Over the past two weeks, 18-year-old Jalen Hurts has found himself in exclusive company as Alabama’s starting quarterback, achieving something only two other Crimson Tide players have before him.
As he stepped into the huddle about to take the first snap Sept. 10 against Western Kentucky, a graphic flashed on the ESPN2 telecast indicating Hurts was Alabama’s first true freshman to start as quarterback since 1984.
But below the graphic, in tiny font, was the name of the last person to have such a designation — Vince Sutton.
Three hours and nearly 175 miles east of Tuscaloosa, the 49-year-old Sutton sat in his mother’s living room in LaGrange, Georgia, surrounded by his two youngest sons with a gigantic smile.
As the announcers read off a list of Hurts’ accolades and talents, Sutton’s two youngest sons — 12-year-old Jaylen and 15-year-old Jonathan — celebrated the moment like it was him walking out onto that field, as he did 32 years earlier.
“It’s interesting, you know, it’s been 30-something years later it’s still (nice) to be making your name off something at Alabama,” Sutton said in a phone interview last week. “I enjoyed it. My boys were watching the game with me, and they heard them call my name out. It’s one thing to tell them that you played (at Alabama), it’s another thing (to hear someone on the TV) tell them that you played there.”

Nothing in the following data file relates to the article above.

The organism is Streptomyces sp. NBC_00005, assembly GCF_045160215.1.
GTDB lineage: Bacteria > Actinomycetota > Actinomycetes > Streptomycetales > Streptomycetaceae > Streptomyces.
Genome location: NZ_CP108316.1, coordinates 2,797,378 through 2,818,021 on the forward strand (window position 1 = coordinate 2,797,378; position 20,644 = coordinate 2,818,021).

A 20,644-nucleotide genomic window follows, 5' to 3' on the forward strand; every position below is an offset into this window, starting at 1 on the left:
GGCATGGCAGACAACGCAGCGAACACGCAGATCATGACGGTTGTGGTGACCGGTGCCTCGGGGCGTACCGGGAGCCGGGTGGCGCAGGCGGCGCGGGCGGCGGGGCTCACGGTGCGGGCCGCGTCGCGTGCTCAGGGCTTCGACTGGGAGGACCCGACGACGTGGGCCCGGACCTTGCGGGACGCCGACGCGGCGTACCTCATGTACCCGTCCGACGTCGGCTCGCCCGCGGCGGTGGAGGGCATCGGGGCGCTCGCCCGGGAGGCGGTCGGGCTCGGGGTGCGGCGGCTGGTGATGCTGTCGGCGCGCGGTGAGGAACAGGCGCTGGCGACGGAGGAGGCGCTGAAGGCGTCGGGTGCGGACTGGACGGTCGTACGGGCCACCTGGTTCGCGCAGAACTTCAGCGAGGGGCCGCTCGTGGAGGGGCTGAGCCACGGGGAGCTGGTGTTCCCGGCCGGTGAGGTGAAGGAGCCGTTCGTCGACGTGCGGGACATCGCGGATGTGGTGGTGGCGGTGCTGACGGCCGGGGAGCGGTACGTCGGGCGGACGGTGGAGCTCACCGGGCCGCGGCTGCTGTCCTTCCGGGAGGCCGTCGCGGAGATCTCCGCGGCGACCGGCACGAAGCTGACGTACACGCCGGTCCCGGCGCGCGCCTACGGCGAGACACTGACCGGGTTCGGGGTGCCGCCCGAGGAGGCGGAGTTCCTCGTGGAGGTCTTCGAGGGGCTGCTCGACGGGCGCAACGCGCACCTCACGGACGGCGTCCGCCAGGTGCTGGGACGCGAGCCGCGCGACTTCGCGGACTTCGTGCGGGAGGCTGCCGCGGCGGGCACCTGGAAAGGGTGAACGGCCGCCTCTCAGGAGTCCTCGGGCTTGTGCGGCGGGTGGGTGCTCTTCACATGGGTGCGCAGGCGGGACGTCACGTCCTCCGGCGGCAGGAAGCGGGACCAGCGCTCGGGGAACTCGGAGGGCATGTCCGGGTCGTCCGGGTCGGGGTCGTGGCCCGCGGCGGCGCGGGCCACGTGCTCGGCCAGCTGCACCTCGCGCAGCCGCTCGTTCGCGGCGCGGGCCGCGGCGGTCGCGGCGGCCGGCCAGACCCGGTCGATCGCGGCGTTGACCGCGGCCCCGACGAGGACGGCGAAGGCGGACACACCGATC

Maxine Sutton, his 65-year-old mother and full-time caregiver, could barely contain her own emotions as her youngest two grandsons bounced around the room.
“It was like a rush, you know all of a sudden you get a fast heartbeat, and of course you’re going to say, ‘My baby, my baby,’ ” Maxine said. “It seemed like he was still (there in that moment). I mean, he’s still sick, but he still carries the crowd and the popularity.”
In that moment, none of Sutton’s current health struggles of past several years — two strokes, partial blindness and a 2011 diagnosis of kidney disease — were present except for the wheelchair he now uses to get around.